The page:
1. Social media exposure: Limit your time on social media. You will likely reduce feelings of comparison and inadequacy. Set specific times for checking social media and limit the number of daily visits.
  2. Body-positive accounts: Follow accounts that promote body positivity, self-love, and diversity to help counteract harmful messages. Seeing diverse bodies and messages of self-acceptance can have a powerful impact.
  3. Self-care: Engage in self-care activities such as exercise, mindfulness, and spending time with loved ones Taking care of your own physical and emotional needs promotes a positive body image.
  4. Negative thoughts: Challenge negative thoughts about your body and focus on the positive. Instead of criticizing your appearance, focus on the things that make you unique. YOU define you.
  5. Supportive People: Surrounding yourself with friends and family members who encourage self-acceptance can significantly impact body image. Seeking support from loved ones and a therapist can also be helpful.

And be careful not to:

  1. Compare yourself to others on social media. Comparisons contribute to negative body image.
  2. Believe everything on social media. Doing so sets you up for unrealistic expectations and negative body image.
  3. Engage in disordered eating behaviors that social media encourages. These behaviors lead to negative body image and health consequences.
  4. Neglect self-care. Ignoring your own needs can contribute to negative body image and diminished overall well-being.

Social media does not need to define our self-worth. By taking steps, you really can improve your relationship with social media and body image.

The journey toward a more neutral or even positive body image is personal. Everyone moves at their own pace. 

With patience, compassion, and persistence, you can learn to love and appreciate your body again.  Promote body positivity and diversity by celebrating bodies of all shapes, sizes, and colors. It’s the first step to breaking down the narrow definition of beauty so often portrayed on social media.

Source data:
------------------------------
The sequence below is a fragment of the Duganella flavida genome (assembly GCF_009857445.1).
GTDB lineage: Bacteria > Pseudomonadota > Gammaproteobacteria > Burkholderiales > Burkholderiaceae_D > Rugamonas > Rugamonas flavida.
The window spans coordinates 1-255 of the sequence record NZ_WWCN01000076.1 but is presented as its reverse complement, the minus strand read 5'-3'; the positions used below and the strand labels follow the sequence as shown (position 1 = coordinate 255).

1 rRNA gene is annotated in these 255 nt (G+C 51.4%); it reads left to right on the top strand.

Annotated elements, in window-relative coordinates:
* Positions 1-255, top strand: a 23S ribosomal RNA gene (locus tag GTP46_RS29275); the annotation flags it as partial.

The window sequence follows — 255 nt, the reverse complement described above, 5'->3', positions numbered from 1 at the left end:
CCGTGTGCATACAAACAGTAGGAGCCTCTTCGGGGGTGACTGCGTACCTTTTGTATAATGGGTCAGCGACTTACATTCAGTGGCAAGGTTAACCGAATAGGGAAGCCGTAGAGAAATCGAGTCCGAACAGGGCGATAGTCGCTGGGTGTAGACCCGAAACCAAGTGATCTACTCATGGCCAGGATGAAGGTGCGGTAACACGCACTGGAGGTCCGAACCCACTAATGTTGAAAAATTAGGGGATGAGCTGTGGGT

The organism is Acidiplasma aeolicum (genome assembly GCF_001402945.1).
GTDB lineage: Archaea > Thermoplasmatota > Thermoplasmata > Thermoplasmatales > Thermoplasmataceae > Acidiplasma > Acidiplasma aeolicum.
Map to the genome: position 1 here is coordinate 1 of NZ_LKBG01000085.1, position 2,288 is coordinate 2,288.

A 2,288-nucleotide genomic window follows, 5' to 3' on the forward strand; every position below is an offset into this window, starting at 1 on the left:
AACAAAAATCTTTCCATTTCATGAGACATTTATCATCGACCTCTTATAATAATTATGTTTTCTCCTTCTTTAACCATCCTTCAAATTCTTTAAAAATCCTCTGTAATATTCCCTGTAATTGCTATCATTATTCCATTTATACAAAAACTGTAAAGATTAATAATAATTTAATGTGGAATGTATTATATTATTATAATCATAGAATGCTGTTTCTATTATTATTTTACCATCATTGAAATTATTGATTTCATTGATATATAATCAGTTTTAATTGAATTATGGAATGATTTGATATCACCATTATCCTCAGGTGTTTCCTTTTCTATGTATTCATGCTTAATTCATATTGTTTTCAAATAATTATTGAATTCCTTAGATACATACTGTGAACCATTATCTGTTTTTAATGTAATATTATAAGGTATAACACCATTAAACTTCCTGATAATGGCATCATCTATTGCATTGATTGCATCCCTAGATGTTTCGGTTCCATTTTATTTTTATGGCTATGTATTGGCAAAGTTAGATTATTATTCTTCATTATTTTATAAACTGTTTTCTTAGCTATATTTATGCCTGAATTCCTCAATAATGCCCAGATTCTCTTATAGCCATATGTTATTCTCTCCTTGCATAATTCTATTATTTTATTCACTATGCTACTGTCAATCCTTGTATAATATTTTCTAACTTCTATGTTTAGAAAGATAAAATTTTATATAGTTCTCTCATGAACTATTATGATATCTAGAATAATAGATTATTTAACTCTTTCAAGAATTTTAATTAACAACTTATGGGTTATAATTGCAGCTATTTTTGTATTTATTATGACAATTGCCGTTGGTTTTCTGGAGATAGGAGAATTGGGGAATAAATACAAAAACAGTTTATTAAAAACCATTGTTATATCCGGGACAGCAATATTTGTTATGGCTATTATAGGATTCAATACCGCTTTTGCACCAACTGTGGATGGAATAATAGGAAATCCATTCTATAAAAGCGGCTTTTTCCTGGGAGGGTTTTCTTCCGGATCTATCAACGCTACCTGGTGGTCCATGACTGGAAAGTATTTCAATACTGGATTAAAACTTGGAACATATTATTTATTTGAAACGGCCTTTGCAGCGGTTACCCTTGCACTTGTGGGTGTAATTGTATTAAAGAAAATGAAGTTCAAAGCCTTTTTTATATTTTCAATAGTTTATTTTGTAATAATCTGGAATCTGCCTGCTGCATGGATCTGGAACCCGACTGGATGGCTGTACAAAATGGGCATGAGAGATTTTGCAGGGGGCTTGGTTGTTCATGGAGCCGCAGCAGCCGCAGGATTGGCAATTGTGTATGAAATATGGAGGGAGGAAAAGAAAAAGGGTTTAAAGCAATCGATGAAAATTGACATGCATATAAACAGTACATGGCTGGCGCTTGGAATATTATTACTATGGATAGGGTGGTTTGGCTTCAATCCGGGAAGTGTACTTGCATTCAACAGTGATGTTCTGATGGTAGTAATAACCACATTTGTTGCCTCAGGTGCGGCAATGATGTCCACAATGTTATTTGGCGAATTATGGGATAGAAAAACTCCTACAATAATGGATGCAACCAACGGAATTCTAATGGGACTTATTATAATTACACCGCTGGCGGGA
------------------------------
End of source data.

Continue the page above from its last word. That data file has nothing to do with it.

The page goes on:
But how?

Highlight and amplify diverse voices and perspectives. And seek out and engage with content that promotes body positivity.

Another way to create a more supportive environment is by being mindful of language on social media. 

Words can be powerful, and it’s important to use them in a way that’s inclusive. So please avoid negative language about bodies and instead use language that promotes self-acceptance.

It’s also important to engage in self-care and limit your exposure to social media. The constant barrage of images and messages can be overwhelming and lead to anxiety and stress. 

Take regular breaks from social media, practice mindfulness, and surround yourself with supportive people who can help to counteract negative effects of social media on body image.

Finally, we can work toward creating a more supportive environment by being allies and advocates for change.

A more supportive environment for body image on social media is a shared responsibility. 

By promoting body neutrality or positivity, being mindful of language, engaging in self-care, and advocating for change, we can create a more inclusive and supportive environment on social media.

Let’s work together to create a world where everyone feels valued and loved for who they are, regardless of the size, shape, or color of their body.

Dr. Elayne Daniels is an international coach, consultant, speaker, and psychologist based in Boston. She’s helped hundreds of people with body image concerns. To learn more about how she can help you, contact her here

To read more about Body Image, check out her blog here.